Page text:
Early morning alarm call. Second day alone in the forest, picking teeny creatures from my groin at six in the morning.

How d'you get crabs anyway ? I could vaguely remember my brother suffering from something similar. But I had the nagging feeling that was scabies, not crabs.

"It's sexually transmitted, isn't it ?" I asked the reticent forest, while plucking the tenth creature from my nether regions.

My nocturnal ramblings had come home to roost. Oops. But did it have to happen struggling to weave my way through the forest on my own, about as far from a doctor as could be imagined ?

"It'll probably decide to piss down with rain too," I grumbled.

I started a little fire, fetched some water and put the pan on to boil. "I'll feel better after a coffee. I always do."

I settled back on my mat to eat the remains of last night's supper. Tuna mash-something. With mayonnaise.

Searing bites of warning had sounded the night before as I dozed to sleep in my tent, absorbing the vocal machinations of the forest night. My torch had decided not to work, and I didn't like using candles inside the tent, so I hadn't investigated what exactly was nipping me with considerable force 'down there'. I'd settled for lots of scratching and hope for the best.

But as I sat and forked down my cold breakfast, I became aware of tens of little beasties. Dozens of them, small as pin-pricks, cramponed on to my legs. "Little bastards". I put my pan down and started plucking another handful off. They were everywhere, in every nook, crevice and cranny of my anatomy.

You have to kill them too, oh yes. You have to pinch them between your nails until you reckon you've extinguished their alpine penchant. Otherwise, with a hop, skip and a jump, they'll be right back after the break.

Having plucked a frighteningly large specimen from my back after a brief mental and physical struggle, I realised the symptoms of whatever I had didn't coincide with my admittedly vague knowledge of what crabs were. I was too preoccupied with removing the Klingon invasion to be much relieved however.

I later learnt the bigguns leave their jaws behind, become infected, and effectively leave holes worthy of adding to your passport's Distinguishing Marks section. Garrapatas they're called. "Grab-legs". It's hard to believe something so small can cause so much pain. You'll be walking along, following a path in the undergrowth, when all of a sudden Tchang, you drop everything and plunge your hand down your trousers to seek the rottweiler jawed to your groin. Maybe it was better I was on my own afterall.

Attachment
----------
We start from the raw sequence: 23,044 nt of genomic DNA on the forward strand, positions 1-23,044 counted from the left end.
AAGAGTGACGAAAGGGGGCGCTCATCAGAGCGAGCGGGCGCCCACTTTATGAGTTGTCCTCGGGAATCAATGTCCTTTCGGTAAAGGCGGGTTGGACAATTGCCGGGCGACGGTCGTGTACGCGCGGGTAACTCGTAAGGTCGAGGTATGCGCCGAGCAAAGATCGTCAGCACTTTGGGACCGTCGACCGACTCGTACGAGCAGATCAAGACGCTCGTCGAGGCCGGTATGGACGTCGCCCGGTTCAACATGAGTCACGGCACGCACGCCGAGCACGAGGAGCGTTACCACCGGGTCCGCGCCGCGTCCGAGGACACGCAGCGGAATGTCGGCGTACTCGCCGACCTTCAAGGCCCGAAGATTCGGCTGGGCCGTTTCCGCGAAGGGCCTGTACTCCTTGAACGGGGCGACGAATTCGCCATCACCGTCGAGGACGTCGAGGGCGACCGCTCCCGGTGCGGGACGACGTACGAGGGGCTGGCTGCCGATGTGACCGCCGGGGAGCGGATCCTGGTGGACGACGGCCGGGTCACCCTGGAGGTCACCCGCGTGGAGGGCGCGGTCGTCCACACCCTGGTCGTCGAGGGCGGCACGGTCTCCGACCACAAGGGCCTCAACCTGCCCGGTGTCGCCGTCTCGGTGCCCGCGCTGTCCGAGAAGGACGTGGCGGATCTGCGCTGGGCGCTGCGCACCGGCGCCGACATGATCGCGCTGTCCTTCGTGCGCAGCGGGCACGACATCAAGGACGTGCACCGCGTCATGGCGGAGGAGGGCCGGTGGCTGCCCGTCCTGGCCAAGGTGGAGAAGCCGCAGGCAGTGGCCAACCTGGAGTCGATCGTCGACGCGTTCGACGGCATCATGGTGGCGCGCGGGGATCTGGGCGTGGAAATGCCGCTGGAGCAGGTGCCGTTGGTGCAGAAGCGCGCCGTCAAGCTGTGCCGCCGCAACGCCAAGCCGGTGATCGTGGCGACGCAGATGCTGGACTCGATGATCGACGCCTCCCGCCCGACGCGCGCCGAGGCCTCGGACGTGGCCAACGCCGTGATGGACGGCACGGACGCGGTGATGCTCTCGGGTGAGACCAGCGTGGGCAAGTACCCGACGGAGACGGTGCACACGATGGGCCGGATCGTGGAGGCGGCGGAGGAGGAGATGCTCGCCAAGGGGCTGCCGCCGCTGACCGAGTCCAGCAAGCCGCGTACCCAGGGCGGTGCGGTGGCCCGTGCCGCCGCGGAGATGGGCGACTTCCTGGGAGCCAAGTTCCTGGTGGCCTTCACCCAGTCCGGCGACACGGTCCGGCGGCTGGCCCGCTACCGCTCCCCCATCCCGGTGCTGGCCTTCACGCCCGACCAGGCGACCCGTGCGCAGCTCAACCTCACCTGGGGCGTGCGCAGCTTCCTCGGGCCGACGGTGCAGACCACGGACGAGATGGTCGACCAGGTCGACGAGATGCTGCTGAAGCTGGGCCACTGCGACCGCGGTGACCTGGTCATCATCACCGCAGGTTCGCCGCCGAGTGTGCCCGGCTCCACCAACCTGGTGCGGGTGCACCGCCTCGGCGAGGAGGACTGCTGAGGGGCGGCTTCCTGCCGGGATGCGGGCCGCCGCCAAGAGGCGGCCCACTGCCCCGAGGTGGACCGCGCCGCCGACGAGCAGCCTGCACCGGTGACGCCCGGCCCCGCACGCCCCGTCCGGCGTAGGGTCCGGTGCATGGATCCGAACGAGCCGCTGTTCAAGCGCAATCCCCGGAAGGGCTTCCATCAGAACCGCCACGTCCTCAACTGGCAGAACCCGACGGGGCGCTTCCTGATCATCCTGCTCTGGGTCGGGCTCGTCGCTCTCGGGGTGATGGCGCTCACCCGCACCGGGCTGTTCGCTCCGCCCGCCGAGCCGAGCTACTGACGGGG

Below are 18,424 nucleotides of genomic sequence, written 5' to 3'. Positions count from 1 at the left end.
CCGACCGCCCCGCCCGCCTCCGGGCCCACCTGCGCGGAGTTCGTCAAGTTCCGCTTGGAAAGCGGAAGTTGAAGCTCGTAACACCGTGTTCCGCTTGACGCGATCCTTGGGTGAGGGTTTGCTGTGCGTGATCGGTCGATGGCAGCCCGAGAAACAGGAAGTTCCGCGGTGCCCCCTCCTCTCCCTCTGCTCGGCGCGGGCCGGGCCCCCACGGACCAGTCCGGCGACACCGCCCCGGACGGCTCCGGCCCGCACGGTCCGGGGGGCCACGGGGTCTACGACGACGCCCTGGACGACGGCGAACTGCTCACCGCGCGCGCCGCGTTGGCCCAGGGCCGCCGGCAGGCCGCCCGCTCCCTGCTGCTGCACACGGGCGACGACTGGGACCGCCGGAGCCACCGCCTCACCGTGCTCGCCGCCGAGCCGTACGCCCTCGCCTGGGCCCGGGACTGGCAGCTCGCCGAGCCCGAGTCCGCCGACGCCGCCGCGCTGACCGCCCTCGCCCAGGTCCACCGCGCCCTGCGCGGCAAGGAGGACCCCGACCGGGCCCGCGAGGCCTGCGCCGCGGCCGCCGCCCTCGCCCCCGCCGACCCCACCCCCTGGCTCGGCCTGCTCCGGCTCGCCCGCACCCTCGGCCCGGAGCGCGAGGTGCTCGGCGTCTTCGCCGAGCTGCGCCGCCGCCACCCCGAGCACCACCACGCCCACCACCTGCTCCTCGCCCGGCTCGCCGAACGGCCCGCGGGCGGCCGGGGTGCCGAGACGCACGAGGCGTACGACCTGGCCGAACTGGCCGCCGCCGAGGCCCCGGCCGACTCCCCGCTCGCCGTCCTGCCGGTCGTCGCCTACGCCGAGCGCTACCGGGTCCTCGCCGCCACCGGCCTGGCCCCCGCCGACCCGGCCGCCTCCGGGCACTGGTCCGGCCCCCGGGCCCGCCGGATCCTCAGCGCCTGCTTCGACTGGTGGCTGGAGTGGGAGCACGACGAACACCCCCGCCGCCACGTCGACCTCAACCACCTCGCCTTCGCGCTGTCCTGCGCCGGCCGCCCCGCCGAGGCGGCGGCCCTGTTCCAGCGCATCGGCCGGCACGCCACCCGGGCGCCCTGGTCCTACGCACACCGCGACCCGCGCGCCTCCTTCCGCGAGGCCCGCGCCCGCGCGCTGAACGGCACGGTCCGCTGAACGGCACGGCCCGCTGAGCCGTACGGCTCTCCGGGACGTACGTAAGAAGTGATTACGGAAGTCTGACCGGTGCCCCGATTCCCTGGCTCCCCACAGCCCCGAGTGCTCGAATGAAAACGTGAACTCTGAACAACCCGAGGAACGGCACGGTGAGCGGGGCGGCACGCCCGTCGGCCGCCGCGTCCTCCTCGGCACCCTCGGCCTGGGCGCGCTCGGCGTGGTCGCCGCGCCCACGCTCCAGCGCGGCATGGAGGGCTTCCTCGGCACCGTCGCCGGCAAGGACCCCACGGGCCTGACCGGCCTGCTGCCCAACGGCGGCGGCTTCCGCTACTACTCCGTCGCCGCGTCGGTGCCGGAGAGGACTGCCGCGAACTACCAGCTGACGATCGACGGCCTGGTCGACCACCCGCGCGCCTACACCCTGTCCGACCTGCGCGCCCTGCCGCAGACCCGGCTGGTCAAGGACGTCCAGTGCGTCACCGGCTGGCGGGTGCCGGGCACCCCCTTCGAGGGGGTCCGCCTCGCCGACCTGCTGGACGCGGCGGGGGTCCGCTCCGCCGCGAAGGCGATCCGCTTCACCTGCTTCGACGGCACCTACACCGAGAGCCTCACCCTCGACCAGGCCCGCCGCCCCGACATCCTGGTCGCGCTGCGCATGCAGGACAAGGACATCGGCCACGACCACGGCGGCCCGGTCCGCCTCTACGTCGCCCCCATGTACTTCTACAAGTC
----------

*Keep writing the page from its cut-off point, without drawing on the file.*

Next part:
You become paranoid too, passing any idle moment, and most active ones for that matter, scratching and plucking and searching for microcrabs that might have escaped your scrutiny.

"Then there are the akuri," tutts Ismael my Indian friend as he inspects my back, his repeatedly mended glasses perched precariously on his nose. "Akuri are tiny red-striped spiders, and their bite is worse than any snake's. You're dead within hours, believe me."

"I believe you, but you could have told me that before you sent me off into the forest with a friendly handshake two days ago," I thought.

"But they nest in the tall grass. You won't find them in the forest," he adds, as if reading my mind. "That's why the Indians burn, to clear the paths of snakes and spiders. Unfortunately fire doesn't affect garrapatas. Unless you burn the forest down."

I turn my head and he smiles. I laugh, then wince pathetically as he plucks another Spiderman impersonator from my back.

For the next three days, I continued to find die-hards clamped to my legs, hanging on for dear life. And scratched and searched and destroyed. I think I'll settle for crabs next time. At least you know where to look for crabs.

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The Latin temperament is always in love. Cupid does sopra tempo in the latin nations like nowhere else. Romance, lust and love perfume the air, as pervasive as the sweaty swearing of taxi drivers and the vying aromas of street stalls and cafes. Flirtation is the national game, just about pipping back-handers and back-scratching at the past-time post.

In Venezuela this romantic trait has driven victims of Cupid's missiles to leave their beds in the dead of night and commune with the source of their passion. Rather than the iconoclastic image of the syrupy serenade of languid guitar and warbling vocals of times past, more modern means have been adopted. The trusty spraycan to be precise, or el espray. The walls of the capital Caracas are daubed from top to bottom with the late-night laments and cris de coeur of these poor souls.